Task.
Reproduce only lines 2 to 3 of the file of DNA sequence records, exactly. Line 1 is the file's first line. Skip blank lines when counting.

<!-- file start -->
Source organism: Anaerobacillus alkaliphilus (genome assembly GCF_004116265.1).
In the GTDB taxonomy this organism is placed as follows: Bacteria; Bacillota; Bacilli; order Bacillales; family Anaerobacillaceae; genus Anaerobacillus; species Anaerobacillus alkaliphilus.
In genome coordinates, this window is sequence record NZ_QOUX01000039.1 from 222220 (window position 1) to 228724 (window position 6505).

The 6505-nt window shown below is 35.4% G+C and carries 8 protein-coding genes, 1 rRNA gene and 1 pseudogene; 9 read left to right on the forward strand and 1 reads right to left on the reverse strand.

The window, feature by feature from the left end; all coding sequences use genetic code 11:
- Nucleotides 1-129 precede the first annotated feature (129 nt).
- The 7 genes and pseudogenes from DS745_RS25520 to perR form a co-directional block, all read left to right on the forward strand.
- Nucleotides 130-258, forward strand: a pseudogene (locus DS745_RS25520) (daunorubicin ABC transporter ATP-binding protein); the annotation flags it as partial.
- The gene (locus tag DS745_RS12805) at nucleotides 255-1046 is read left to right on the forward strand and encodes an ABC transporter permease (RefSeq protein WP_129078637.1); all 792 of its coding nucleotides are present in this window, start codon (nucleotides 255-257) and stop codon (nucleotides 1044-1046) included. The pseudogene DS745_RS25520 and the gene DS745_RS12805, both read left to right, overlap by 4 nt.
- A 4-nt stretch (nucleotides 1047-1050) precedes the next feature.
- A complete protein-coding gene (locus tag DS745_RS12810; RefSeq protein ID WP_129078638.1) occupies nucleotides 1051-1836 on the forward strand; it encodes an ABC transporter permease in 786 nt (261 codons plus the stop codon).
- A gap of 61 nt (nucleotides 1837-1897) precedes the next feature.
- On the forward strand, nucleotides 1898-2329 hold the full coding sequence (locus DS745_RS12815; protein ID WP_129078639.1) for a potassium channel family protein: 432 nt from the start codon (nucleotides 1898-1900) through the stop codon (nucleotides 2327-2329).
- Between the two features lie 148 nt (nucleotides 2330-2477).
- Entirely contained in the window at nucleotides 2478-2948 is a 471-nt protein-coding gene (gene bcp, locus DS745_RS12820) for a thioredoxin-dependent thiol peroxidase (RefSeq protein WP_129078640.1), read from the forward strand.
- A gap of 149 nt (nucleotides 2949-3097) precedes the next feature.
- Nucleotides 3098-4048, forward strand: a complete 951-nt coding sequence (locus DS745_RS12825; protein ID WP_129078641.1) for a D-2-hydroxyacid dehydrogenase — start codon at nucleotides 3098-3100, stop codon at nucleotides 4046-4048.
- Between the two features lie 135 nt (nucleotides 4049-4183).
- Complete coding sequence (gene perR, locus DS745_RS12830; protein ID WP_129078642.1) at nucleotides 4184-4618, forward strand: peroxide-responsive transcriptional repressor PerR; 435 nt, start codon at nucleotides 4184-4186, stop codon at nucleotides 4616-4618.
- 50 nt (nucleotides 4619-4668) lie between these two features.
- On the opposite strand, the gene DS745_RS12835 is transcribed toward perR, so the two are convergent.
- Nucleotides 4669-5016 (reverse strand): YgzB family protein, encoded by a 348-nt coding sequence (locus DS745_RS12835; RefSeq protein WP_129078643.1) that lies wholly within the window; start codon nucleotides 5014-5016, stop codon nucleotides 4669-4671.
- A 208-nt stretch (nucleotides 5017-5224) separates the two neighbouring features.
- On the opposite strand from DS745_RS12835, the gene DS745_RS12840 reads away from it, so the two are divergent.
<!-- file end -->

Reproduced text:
In the GTDB taxonomy this organism is placed as follows: Bacteria; Bacillota; Bacilli; order Bacillales; family Anaerobacillaceae; genus Anaerobacillus; species Anaerobacillus alkaliphilus.
In genome coordinates, this window is sequence record NZ_QOUX01000039.1 from 222220 (window position 1) to 228724 (window position 6505).